UBS AG has suspended foreign exchange dealers in Switzerland, the United States and Singapore as its probe on the suspected manipulation of benchmark rates broadened.
One person is Onur Sert, a New York-based emerging-markets spot trader, and at least three more globally, a person privy to the matter told Bloomberg.
When contacted, both Sert and UBS London-based spokesman Dominic von Arx refused to comment on the matter. UBS opened its own investigations in 2013 after a June report by Bloomberg that said that forex traders had conspired to fix the WM/Reuters rates, a key benchmark used by companies and individuals worldwide.
Last year, Zurich-based UBS suspended its co-chief trader Niall O’Riordan after authorities said they were investigation the $5.3 trillion-per-day market. The company has taken drastic measures so far, such as prohibiting employees from instant messaging platforms that involve other lenders.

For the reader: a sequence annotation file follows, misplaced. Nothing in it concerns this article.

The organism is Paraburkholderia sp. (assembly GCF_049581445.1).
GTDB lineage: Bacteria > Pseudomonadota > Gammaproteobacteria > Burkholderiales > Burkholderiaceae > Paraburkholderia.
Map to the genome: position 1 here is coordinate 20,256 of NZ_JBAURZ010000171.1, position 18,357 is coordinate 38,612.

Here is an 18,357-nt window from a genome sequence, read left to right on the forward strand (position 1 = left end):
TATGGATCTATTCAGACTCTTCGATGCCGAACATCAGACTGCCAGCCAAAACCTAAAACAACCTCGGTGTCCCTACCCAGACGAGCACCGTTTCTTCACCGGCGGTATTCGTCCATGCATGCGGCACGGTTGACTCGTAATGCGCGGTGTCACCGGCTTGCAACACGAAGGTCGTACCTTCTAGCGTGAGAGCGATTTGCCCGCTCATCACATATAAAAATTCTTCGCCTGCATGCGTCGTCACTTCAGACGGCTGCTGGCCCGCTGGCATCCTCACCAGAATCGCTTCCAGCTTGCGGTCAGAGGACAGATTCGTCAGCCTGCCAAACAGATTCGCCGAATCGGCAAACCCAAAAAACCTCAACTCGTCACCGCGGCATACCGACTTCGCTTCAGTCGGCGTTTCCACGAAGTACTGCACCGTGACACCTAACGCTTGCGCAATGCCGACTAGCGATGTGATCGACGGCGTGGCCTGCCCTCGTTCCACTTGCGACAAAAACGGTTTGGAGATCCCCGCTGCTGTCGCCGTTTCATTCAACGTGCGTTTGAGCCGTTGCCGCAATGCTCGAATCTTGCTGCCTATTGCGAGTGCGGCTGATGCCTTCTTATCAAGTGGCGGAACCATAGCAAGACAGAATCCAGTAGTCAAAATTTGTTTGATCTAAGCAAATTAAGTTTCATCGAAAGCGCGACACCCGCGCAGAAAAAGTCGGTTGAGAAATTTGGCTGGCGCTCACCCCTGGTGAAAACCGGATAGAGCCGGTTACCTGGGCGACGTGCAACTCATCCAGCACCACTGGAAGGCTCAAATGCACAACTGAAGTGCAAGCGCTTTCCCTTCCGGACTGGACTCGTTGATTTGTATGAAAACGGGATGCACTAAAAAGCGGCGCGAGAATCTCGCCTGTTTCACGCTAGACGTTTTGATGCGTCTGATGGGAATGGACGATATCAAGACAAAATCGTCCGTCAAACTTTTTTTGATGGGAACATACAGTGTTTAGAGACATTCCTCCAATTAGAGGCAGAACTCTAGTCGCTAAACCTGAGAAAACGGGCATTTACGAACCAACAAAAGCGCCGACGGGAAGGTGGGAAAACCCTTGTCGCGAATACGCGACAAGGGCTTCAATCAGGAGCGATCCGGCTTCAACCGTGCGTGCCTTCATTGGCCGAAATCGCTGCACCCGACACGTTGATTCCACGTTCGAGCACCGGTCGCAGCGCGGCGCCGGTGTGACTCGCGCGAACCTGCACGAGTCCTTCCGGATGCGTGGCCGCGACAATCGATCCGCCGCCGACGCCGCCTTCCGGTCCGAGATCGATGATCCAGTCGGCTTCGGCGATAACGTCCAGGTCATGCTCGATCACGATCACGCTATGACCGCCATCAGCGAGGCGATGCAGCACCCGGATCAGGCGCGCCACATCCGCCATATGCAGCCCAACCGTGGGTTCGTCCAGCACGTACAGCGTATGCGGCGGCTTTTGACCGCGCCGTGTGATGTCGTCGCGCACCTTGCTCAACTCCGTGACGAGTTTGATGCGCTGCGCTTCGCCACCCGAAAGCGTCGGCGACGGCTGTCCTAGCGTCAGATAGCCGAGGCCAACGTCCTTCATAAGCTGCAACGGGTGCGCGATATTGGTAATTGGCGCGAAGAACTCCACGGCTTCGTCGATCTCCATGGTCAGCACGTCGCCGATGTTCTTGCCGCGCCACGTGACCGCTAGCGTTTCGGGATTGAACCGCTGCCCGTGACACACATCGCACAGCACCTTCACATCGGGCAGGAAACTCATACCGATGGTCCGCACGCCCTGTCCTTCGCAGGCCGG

The bank’s stock remained slightly unchanged at 18.08 Swiss francs as of 11.00 a.m. Zurich time.
Regulators in Europe, Asia, North America as well as Australia are probing whether dealers of some big banks colluded to fix the WM/Reuters rates by making trades before and during the 1-minute windows when the benchmark rates are fixed.
More than a dozen banks are sifting through troves of instant messages, e-mails and phone records of their forex dealers to check for any evidence of the malpractice.
More than two dozen foreign exchange employees have either been sent on leave, suspended or fired by various banks such as Royal Bank of Scotland, Citigroup and Barclays Plc. So far, no trader or bank is yet to be accused of any malpractice by the respective governments.
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